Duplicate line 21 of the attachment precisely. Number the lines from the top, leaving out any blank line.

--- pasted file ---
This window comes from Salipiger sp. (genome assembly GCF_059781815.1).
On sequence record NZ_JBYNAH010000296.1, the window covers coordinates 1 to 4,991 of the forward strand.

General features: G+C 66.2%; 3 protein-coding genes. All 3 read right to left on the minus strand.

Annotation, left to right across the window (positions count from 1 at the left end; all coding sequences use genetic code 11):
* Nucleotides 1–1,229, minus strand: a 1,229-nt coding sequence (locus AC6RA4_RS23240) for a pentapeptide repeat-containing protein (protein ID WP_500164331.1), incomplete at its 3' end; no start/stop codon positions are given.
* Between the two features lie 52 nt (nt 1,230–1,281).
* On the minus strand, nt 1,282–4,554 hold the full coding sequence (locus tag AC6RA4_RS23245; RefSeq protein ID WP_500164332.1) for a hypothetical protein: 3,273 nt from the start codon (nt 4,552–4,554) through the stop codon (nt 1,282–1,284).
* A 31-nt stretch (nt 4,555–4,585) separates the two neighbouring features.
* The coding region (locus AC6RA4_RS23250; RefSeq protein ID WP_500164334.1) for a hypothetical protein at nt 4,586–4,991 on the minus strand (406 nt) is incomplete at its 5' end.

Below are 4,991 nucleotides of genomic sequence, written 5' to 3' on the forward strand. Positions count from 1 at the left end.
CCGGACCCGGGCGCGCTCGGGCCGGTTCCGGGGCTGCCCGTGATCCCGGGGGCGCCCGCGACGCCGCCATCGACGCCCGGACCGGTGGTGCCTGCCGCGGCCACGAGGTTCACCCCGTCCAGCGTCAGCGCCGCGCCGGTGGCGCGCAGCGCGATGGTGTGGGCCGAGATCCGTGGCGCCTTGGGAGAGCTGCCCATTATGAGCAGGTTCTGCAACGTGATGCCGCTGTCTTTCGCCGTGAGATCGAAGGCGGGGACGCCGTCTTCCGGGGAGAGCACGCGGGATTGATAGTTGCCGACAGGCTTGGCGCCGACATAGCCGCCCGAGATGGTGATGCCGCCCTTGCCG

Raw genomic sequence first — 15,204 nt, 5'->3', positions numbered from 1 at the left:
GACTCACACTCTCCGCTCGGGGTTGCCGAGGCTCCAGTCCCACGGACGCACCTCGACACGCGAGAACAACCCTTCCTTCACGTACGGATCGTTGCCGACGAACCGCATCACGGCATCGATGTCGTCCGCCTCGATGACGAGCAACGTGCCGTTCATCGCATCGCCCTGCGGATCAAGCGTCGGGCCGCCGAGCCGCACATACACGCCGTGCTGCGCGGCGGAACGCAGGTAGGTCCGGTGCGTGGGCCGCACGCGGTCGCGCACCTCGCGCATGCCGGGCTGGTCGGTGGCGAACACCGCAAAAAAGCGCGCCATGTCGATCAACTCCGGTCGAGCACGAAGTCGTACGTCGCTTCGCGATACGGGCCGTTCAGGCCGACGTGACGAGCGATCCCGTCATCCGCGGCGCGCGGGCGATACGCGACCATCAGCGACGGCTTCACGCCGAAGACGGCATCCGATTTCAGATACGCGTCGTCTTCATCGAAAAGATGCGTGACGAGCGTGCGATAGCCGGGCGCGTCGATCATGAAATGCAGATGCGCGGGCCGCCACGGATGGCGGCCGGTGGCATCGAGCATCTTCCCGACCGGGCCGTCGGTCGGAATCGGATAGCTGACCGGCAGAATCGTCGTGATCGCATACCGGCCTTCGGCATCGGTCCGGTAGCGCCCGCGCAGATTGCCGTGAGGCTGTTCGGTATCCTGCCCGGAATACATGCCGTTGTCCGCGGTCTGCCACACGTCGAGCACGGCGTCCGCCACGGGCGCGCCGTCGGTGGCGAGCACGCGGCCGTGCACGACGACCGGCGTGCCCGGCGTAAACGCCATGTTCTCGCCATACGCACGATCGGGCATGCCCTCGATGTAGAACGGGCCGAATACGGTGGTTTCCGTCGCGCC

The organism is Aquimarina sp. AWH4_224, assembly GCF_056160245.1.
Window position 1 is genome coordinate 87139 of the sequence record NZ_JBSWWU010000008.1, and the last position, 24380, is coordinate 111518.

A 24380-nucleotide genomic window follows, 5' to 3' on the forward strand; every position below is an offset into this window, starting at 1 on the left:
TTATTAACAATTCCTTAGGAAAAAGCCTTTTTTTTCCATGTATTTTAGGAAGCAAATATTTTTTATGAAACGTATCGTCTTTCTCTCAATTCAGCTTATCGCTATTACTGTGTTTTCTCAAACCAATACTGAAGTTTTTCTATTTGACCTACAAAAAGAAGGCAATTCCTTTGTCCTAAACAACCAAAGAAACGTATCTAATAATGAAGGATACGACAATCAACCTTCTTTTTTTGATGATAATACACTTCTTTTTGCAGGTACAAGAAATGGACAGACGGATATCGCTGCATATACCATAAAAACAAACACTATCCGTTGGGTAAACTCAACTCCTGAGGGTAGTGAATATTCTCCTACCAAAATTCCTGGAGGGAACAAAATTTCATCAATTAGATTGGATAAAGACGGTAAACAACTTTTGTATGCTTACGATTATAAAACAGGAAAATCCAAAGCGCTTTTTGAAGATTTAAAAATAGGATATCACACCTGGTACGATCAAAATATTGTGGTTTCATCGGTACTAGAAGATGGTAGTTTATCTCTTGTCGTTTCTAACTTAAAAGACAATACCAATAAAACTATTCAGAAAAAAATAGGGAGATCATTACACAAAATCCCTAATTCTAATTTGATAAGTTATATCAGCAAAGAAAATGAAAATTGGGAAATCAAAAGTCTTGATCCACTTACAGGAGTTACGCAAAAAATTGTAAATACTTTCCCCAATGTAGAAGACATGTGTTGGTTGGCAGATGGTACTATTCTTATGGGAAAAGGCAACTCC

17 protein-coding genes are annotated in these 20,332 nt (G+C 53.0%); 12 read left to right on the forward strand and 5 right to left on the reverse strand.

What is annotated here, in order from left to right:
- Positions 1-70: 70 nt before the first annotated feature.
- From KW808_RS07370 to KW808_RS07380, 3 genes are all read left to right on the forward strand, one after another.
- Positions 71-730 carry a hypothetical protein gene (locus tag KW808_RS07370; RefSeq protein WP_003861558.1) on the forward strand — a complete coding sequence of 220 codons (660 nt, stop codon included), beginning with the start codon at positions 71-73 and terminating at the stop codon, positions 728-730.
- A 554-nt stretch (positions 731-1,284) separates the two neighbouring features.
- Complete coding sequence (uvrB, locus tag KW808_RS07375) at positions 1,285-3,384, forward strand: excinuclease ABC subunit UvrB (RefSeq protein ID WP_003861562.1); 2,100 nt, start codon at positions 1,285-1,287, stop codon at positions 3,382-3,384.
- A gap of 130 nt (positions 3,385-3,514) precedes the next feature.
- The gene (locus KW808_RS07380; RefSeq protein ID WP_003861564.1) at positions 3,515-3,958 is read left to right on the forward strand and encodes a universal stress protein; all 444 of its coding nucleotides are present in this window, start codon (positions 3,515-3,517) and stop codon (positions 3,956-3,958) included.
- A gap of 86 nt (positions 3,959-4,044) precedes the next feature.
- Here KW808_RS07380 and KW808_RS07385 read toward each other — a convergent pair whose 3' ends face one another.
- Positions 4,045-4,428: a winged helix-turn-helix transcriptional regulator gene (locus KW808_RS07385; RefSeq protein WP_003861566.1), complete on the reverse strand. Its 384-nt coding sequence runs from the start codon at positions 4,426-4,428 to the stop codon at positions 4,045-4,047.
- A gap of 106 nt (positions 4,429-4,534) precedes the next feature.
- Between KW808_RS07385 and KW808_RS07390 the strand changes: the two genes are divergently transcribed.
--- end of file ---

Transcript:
- From KW808_RS07370 to KW808_RS07380, 3 genes are all read left to right on the forward strand, one after another.